What Happens in FHSD Over the Summer?

Posted on 06/14/2017
What Happens in FHSD Over the Summer?

The Francis Howell School District (FHSD) is always a busy place, not just during the school year. There are more than 2,000 employees in the District, and almost 20 percent of them work a 12-month schedule. “The District does not shut down over the summer,” said FHSD Superintendent Dr. Mary Hendricks-Harris, “quite the contrary. Educating 18,000 students is a year-round, full-time job. In addition to preparing the high quality education our students deserve for 2017-18, we have also started working on our next five-year strategic plan, and our community will have the opportunity to be part of that process this fall.” 

Summer provides the opportunity to analyze end-of-year data, prepare for the new school year, and do all of the facilities work that can’t be done when students are in school. Here is just a small sample of all of the many things that are happening in FHSD during the summer “break” –

  • Implementing a summer school program and camps for more than 2,800 students, including transportation, food service, and technology
  • Hiring new staff, including 95 teachers, 100 substitute teachers, and new support staff
  • Processing 85 teacher retirees/resignations
  • New employee meetings/orientations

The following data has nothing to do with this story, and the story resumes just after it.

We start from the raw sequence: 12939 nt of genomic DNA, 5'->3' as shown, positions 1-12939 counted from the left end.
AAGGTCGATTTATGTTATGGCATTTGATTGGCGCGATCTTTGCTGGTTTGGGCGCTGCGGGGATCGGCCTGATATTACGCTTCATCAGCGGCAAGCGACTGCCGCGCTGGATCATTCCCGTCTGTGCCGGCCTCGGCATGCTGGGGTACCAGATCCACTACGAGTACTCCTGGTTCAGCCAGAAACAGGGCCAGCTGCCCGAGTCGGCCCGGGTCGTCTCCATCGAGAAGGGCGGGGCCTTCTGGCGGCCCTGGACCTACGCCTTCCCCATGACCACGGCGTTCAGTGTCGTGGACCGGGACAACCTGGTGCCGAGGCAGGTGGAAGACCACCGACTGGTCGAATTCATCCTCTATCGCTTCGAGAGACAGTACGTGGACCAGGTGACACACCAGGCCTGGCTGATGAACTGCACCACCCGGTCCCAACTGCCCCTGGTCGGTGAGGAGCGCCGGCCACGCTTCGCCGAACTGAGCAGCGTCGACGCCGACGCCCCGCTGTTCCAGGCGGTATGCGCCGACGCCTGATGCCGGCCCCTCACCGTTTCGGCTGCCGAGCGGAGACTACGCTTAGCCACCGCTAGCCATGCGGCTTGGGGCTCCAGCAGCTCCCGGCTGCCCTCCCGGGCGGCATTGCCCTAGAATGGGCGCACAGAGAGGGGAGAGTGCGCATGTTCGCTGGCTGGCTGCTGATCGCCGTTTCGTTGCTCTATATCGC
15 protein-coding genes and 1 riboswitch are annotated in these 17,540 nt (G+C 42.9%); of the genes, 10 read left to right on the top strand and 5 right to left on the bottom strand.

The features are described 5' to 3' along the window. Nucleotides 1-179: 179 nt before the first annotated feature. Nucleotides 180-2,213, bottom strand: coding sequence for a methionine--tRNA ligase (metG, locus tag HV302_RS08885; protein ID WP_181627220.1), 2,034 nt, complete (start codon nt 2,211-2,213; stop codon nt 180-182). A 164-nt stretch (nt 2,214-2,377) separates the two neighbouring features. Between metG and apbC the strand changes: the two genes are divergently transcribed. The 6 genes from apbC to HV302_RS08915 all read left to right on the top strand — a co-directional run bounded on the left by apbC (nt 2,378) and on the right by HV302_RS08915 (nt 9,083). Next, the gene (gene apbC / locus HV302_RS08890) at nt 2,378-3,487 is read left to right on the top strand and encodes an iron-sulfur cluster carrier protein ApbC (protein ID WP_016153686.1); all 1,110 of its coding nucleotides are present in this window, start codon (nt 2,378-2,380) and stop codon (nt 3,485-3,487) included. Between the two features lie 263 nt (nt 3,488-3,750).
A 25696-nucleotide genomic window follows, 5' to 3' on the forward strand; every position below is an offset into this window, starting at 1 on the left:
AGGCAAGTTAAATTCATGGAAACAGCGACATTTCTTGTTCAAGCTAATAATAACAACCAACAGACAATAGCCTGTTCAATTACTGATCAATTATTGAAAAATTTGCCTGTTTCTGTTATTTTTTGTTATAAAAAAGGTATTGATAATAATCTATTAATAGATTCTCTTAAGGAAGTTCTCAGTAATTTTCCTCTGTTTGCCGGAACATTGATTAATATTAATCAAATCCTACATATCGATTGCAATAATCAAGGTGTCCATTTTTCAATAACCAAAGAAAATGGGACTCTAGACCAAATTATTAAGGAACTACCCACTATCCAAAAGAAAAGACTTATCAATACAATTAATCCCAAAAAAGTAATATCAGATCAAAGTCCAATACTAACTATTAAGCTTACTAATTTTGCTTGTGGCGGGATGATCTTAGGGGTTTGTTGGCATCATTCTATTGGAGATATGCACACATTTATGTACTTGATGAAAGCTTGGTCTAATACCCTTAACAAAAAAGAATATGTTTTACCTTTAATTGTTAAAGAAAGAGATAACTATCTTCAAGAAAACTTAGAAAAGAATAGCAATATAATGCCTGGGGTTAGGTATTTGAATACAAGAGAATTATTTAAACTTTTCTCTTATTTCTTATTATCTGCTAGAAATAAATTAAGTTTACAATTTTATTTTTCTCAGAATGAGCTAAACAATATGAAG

• Training 590 returning substitute teachers
  • Preparing technology for the first day of school, including 2,800 Chromebooks and 950 iPads for schools and classrooms, reimaging and upgrading hundreds of existing devices, and upgrading the FHSD fiber network
  • Completing end-of-year reports (federal programs, school achievement, attendance and discipline data, etc.)
  • Working to ensure all budgets are available for staff on July 1
  • Preparing for audit of FY17 fiscal year
  • Creating teacher resources for 2017-18
  • Grant writing to support programs and events
  • Developing 2017-18 School Improvement Plans at every building
  • Summer workshops for many groups, including administrators, Board of Education members, and building administration teams
  • Planning five days of training and orientation for new teachers
  • Preparing backpacks for homeless students
  • Facilities work, including roofing work, track resurfacing, flooring, and asphalt repairs

Even though FHSD teachers are not in their classrooms, they are still working on professional development, lesson planning, research, and preparing for the start of the 2017-18 school year. Approximately 500 FHSD teachers are participating in professional development and collaboration time over the summer, including work in:

  • Teachers learning the Sanctuary ModelImplementing new Board of Education approved curricula
  • Interventions for struggling learners in Language Arts and Math
  • Training in methods to work with students in the Sanctuary Model, an approach to improving school environments and student behavior
  • Middle school English Language Arts workshop model
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